“Language stories” is a series of posts each of which will be dedicated to a specific language.
What is the aim of this set of posts? Talk about the different experiences I’ve had with several languages throughout my language journey and the diverse ways in which I’ve learned them (or at least I’ve tried to).
And what a nicer way to start than English, right? The language almost everyone wants or has tried to learn no matter where you go! (except for the English-speaking countries, obviously).
Some data about English
- Native speakers: around 335 million (Ethnologue) or 360-400 million (Wikipedia).
- Country of origin: United Kingdom.
- Official language in: 67 countries and 27 non-sovereign entities.
- Language family: Indo-european. West-Germanic.
- Writing system: Latin script.
How I came into contact with English
Here is where most people get surprised. I first started to learn English when I was 3 years old.
I know it sounds a bit weird, specially given that I was born and raised in a monolingual family in northern Spain (and we may be great at lots of stuff, but English is not one of our main strengths), but for some reason my parents decided that English could be a useful skill to have in the future, and boy were they right! So little me started to take English lessons after school several times a week.
This has probably been the least effective way of language learning I’ve ever experienced, given that I kept taking English lessons up until I was 20, which means that I spent 17 years “studying” it.
[Keep in mind that besides the outside-of-school lessons, I was also having regular ones during most of my academic years up until university, as nearly everyone does in Spain nowadays].
Part of the reason why it has been quite ineffective, at least in terms of time, is the fact that I attended all those lessons because I had to, not because I had any particular interest in it. Of course I was a child and I was unlikely to have a strong passion for English learning at such a young age, but all my contact with English was reduced to a classroom.
When did I start being able to actually speak?
I can’t precisely know, but I remember translating what a salesperson was saying to my parents at London’s Gatwick airport at the age of 13, so I guess I was rather intermediate by then.
Still, for many years, although I could understand things quite well, I felt ashamed of talking, even to those who weren’t native speakers themselves. Besides that, I was not used to hearing lots of “native content”. No original version films or series, no books…only music, and I did not always pay attention to the lyrics which would have been the interesting part, at least as far as language is concerned.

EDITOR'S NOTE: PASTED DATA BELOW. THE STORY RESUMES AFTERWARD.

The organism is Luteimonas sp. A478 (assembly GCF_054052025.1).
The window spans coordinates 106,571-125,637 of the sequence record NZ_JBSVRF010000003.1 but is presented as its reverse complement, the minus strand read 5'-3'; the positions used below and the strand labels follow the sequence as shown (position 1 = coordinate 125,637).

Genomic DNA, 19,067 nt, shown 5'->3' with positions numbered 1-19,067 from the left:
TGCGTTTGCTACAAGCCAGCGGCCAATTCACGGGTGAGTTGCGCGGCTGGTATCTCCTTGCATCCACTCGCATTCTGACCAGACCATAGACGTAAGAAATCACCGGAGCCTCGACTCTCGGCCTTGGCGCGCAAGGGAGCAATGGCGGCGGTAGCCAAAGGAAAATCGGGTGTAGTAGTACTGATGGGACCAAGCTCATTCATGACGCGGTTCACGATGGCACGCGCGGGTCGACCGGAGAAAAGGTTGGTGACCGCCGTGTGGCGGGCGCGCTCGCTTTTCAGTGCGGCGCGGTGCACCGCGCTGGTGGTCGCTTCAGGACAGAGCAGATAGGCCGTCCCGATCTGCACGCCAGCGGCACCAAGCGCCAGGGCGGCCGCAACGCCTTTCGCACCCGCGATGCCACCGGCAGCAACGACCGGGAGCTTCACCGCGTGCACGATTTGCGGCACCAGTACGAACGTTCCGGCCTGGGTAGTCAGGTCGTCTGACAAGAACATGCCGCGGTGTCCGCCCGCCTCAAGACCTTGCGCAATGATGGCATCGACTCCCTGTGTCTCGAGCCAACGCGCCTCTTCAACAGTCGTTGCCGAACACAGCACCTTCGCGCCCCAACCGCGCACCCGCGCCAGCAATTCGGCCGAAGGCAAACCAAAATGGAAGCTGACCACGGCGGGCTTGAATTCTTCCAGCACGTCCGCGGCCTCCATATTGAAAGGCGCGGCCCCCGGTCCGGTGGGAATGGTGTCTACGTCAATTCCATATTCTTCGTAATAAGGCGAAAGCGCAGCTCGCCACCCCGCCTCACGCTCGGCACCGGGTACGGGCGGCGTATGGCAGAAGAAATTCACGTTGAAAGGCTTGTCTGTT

The boost towards fluency
I believe my English level increased A LOT once I started to expose myself to it on a daily basis. I did so mainly by watching YouTube videos about a hundred and one different topics, just because I found them interesting. It was kind of a vicious circle but in a nice way. I watched interesting content, I liked it, I felt great because I realized I had a good level and that motivated me to keep on watching more.
That along with regularly chatting with people with whom the only real common language was English definitely helped me feel much more at ease with the language.
Eventually, I stopped taking lessons because I was seriously fed up with them just after taking Cambridge’s Certificate of Proficiency in English (CPE) test.
Nowadays, I use the language daily in a bunch of different situations, although I don’t really have many conversations with native speakers. The good news for me are that:
- It’s been quite some time since I have finally lost all those embarrassment feelings I used to have before.
- I don’t feel lazy to watch original English movies or series anymore, nor do I procrastinate over books entirely written in English, although I can tell I’m much slower at reading those than Spanish ones, but I guess that’s normal.
And that’s pretty much it, this is the story of how I met your mot…English 🙂
Disclaimer: I’m not a native English speaker, therefore you might find weird-sounding/looking sentences or downright wrong stuff.
- Unusual counting systems in European languages (Part II) - 9 January, 2017
- Dar las uvas – Spanish sayings #2 - 26 December, 2016
- When translation can be a bad idea - 20 November, 2016